Interactions through the social media don't have to be shallow. You can have online communication which is as deep as letter writing, and you can talk to somebody on Skype which is just as rich as talking to them on the telephone. Physical interaction cannot be replicated on the Internet, at least at the moment, in terms of its subtlety, but I don't think all online communication is shallow.

I would say that the instantaneous nature of social media, particularly in terms of networks like Twitter and our increasing preoccupation with things that are trendy, means we have shorter and shorter memories. We cover issues and conversations in a more and more superficial way. The very fact that Twitter is a 140-character product reflects this.

It doesn't mean you can't express yourself well in 140 characters. You can. It lends itself to a smart, aphoristic kind of expression that can be done very well. There are people on Twitter who are really good. Margaret Attwood is on Twitter and she's a wonderful writer, but I'm not sure if I'd pay for her Tweets whereas I would pay for her written work.

It seems clear that social media reflects an increasing ephemeral nature of cultural intercourse, of communication. Nick Carr is generally right. We are living in a digital world that is contributing to emergence of a more and more shallow kind of culture, intercourse, communications, and social media. Carr's book, The Shallows, didn't focus on the social media because it was written before social media became so dominant, but its dominance certainly strengthens his argument. I'm not a scientist, and I haven't done any research on the impact of the brain as he has, but I'm generally in his camp.

VB: The social media is probably contributing, to a shortening of attention spans.

Andrew Keen: Yes, this observation has been going on for generations. Some people will say, "Every generation complains about shortening attention spans." Maybe there's some truth in this. We always think that the generation to come is less focused.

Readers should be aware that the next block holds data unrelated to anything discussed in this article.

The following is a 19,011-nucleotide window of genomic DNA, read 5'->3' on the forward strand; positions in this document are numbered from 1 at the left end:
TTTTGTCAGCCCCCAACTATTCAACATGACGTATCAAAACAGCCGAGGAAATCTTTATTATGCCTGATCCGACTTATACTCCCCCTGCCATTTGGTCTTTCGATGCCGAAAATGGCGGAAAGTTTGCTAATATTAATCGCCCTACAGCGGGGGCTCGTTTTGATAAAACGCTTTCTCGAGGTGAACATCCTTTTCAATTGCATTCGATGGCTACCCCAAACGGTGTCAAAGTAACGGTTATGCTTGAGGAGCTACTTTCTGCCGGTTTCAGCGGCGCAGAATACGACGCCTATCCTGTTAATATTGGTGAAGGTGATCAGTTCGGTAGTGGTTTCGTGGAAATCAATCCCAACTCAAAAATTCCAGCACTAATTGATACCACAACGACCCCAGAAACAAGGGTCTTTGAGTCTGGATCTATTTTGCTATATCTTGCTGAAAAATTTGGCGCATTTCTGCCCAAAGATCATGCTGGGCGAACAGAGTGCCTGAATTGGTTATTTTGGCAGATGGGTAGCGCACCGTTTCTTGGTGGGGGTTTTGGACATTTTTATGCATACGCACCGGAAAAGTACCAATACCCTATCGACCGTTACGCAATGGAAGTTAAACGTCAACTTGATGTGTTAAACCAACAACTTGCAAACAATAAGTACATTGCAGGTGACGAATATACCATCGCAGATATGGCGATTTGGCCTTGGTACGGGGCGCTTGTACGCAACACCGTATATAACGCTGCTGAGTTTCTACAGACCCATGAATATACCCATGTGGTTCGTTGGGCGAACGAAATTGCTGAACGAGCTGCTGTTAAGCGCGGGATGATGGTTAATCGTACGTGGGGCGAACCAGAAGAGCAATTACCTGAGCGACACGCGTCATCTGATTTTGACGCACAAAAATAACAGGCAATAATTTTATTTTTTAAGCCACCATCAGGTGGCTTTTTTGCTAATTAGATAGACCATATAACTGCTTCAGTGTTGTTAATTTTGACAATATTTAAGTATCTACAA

The social media can be used in an intelligent way, and there are people who using it intelligently. The problem is the majority of people don't seem to be.

I'm concerned with how the social media is a perpetual world. If you stay on Twitter all day and watch the traffic you really will suffer from vertigo. It's an endless sense of dizziness, with one issue after the other emerging, every minute there's a new thing, and there doesn't seem to be any predictable trends. None of the tweets are connected.

I follow perhaps 10,000 people on Twitter. If I look at my incoming tweets, after a while I feel completely confused and bemused. There's everything from global politics to jokes and spam, so it's a perfect way to catch digital vertigo just by looking at Twitter all day.

VB: "The idea of technology as the first mover, as the thing-in-itself that triggers all consequent social, economic and cultural change, is a trap into which both techno-skeptics and techno-utopians alike – from Kevin Kelly to Nicholas Carr – have fallen." Would you talk about this?

Andrew Keen: I'm as guilty of this as anybody. Because of the way in which technology seems to be so dominant in the world today it's all too easy to believe that the technology itself is the first mover. What I've tried to do in my book in a creative rather than scientific way is to argue that technology is the 'MacGuffin'. Alfred Hitchcock used the term MacGuffin to describe the fact there was always an obvious culprit in a crime that didn't turn out to be the perpetrator, or a weapon that didn't turn out to be the weapon used. As an aside, his 1935 film, "The 39 Steps" contained an early example of using this concept.